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Interpreters with Lewis and Clark

The Story of Sacagawea and Toussaint Charbonneau

W. Dale Nelson

Publication Year: 2003

When interpreter Toussaint Charbonneau, a French Canadian fur trader living among the Hidatsas, and his Shoshone Indian wife, Sacagawea, joined the Lewis and Clark expedition in 1804, they headed into country largely unknown to them, as it was to Thomas Jefferson's hand-picked explorers. There is little doubt as to the importance of Sacagawea's presence on the journey. She has become a near-legendary figure for her role as interpreter, guide, and "token of peace." Toussaint, however, has been maligned in both fiction and nonfiction alike—Lewis himself called him “a man of no peculiar merit.” W. Dale Nelson offers a frank and honest portrayal of Toussaint, suggesting his character has perhaps been judged too harshly. He was indeed valuable as an interpreter and no doubt helpful with his knowledge of the Indian tribes the group encountered. For example, Toussaint proved his worth in negotiations with the Shoshones for much-needed horses, and with his experience as a fur trader, he always seemed to strike a better bargain than his companions. During the expedition Sacagawea gave birth to a son, Jean Baptiste. With her death in 1812, Clark assumed custody of her son and Toussaint returned to his life on the upper Missouri. Surviving his wife by almost three decades, Toussaint worked under Clark (then Superintendent of Indian Affairs in St. Louis) as an interpreter for government officials, explorers, artists, and visiting dignitaries. Jean Baptiste traveled the Rocky Mountains as a mountain man, was a scout during the Mexican American War, and served as mayor and judge for the San Luis Rey Mission.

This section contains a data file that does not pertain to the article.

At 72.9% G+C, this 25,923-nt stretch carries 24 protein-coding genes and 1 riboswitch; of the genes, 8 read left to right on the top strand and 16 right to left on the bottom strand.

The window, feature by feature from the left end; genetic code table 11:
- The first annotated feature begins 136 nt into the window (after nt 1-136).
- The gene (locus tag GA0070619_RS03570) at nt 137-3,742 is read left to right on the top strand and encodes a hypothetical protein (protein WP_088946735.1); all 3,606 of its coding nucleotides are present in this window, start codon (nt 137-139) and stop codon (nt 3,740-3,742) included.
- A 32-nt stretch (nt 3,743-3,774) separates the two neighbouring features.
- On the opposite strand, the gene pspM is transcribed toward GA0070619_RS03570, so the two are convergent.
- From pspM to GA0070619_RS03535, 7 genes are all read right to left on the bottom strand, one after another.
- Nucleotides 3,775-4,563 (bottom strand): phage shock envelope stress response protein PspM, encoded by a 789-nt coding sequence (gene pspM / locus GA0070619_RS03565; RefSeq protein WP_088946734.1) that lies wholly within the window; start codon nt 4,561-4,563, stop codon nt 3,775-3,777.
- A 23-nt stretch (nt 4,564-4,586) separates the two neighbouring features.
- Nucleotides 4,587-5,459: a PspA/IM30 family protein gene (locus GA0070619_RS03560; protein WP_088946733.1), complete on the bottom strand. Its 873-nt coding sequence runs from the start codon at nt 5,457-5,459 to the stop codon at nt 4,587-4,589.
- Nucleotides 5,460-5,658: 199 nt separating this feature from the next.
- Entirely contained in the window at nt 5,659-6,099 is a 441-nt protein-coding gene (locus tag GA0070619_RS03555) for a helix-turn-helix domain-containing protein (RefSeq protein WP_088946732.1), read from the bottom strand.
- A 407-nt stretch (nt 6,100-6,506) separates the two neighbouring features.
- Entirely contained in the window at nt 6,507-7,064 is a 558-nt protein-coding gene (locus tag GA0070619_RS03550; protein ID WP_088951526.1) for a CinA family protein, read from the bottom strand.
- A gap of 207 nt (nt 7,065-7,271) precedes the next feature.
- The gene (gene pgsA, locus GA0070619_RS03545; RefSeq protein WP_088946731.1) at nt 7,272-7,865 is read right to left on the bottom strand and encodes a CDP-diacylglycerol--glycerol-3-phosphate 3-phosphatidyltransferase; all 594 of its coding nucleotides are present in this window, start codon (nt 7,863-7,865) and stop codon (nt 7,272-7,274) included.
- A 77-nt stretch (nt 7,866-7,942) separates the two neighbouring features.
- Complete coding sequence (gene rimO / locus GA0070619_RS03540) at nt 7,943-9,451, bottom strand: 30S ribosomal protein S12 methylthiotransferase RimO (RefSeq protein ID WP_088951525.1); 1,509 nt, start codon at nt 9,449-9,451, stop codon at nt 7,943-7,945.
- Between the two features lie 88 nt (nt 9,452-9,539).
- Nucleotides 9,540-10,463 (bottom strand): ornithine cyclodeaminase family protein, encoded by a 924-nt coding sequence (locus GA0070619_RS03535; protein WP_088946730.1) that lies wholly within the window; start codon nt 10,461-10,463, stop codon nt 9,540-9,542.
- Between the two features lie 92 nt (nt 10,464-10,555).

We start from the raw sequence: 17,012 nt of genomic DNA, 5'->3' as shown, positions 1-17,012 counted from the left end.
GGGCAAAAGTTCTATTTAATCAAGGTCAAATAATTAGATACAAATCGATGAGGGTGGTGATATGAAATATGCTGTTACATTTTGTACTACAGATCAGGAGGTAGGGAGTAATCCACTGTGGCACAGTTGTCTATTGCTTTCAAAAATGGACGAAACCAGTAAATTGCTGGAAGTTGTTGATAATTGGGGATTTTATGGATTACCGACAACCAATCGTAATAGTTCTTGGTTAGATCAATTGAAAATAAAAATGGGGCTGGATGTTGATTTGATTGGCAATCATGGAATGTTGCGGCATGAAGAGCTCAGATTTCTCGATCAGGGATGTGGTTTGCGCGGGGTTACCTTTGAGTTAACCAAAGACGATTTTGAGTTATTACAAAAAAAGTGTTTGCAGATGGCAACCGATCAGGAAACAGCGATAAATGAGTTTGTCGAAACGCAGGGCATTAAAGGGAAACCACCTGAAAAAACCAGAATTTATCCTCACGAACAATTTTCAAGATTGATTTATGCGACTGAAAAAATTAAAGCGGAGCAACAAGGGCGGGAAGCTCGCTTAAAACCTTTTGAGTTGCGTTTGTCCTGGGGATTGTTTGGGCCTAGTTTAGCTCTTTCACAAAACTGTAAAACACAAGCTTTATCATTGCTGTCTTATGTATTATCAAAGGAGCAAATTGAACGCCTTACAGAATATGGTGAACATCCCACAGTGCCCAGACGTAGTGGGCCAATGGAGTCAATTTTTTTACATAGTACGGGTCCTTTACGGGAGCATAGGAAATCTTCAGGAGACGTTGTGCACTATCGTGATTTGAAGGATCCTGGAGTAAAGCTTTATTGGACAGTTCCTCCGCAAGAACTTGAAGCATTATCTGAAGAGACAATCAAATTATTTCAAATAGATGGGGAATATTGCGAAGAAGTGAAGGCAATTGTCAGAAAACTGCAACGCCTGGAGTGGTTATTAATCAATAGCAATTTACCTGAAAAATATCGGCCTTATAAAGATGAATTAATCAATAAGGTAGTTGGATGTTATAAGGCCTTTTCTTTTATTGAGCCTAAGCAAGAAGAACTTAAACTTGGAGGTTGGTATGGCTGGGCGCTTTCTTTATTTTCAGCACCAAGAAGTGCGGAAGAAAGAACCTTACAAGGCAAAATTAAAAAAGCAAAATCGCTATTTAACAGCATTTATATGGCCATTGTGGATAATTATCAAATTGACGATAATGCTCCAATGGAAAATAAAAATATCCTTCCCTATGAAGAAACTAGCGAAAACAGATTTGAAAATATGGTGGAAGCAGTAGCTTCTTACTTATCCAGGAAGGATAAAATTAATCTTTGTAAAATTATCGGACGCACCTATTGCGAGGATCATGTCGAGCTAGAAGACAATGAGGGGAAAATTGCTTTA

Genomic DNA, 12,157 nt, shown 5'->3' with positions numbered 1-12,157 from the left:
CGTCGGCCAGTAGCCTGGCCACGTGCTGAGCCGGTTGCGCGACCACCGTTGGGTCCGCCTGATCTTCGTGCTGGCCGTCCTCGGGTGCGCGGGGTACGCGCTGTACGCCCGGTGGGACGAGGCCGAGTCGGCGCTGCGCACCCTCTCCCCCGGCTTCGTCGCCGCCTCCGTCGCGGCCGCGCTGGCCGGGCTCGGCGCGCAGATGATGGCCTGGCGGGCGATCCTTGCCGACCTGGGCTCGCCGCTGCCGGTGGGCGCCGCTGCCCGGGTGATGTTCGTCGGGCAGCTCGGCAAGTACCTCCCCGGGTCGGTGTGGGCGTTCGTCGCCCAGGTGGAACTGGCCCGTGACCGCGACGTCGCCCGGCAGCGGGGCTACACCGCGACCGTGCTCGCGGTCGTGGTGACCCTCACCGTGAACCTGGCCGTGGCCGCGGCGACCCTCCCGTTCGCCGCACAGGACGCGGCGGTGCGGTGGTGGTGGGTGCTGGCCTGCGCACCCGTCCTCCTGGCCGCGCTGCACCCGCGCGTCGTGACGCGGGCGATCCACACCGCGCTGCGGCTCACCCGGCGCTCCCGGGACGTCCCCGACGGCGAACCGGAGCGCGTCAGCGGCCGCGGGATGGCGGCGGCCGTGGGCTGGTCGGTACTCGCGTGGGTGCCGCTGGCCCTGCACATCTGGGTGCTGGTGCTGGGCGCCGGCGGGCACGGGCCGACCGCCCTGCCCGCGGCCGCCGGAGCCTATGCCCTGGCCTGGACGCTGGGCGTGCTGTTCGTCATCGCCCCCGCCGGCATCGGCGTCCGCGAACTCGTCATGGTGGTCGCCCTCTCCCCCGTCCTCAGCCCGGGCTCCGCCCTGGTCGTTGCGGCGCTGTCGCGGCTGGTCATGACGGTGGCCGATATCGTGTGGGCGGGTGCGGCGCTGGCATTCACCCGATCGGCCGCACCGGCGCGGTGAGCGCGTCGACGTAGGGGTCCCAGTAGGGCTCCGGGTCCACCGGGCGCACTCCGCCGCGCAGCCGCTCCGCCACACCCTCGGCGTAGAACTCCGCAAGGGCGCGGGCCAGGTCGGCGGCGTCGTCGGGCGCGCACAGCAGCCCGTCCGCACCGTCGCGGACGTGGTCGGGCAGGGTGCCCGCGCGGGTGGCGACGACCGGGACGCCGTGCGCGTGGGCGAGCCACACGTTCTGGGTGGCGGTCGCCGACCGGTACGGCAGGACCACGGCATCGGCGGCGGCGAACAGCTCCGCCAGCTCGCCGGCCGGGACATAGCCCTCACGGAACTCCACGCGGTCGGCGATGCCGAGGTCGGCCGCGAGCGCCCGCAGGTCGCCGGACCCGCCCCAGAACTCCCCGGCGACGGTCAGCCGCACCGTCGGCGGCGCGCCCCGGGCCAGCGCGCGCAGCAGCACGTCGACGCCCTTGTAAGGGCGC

Published by: University of North Texas Press

Interpreters with Lewis and Clark

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pp. vii

List of Illustrations

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pp. viii

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pp. ix-x

Many hours of research in the William Robertson Coe Library and American Heritage Center at the University of Wyoming went into the making of this book. I am grateful to the staff of the Coe Library, as well as the William E. Morgan Library at Colorado State University, ...

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pp. 1-4

The caller was Toussaint Charbonneau, interpreter to Captains Meriwether Lewis and William Clark, husband to Sacagawea, and father to Jean Baptiste. Together and separately, the three were actors in events that would leave an indelible mark on the American West of their time. ...

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pp. 5-15

The sound of axes and saws was in the air when the talkative French-speaking stranger rode into the well-wooded site on the east bank of the Missouri River. William Clark had chosen the site as a winter camp for President Thomas Jefferson’s expedition to find “the most direct & practicable water communication across this continent.”1 ...

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pp. 16-24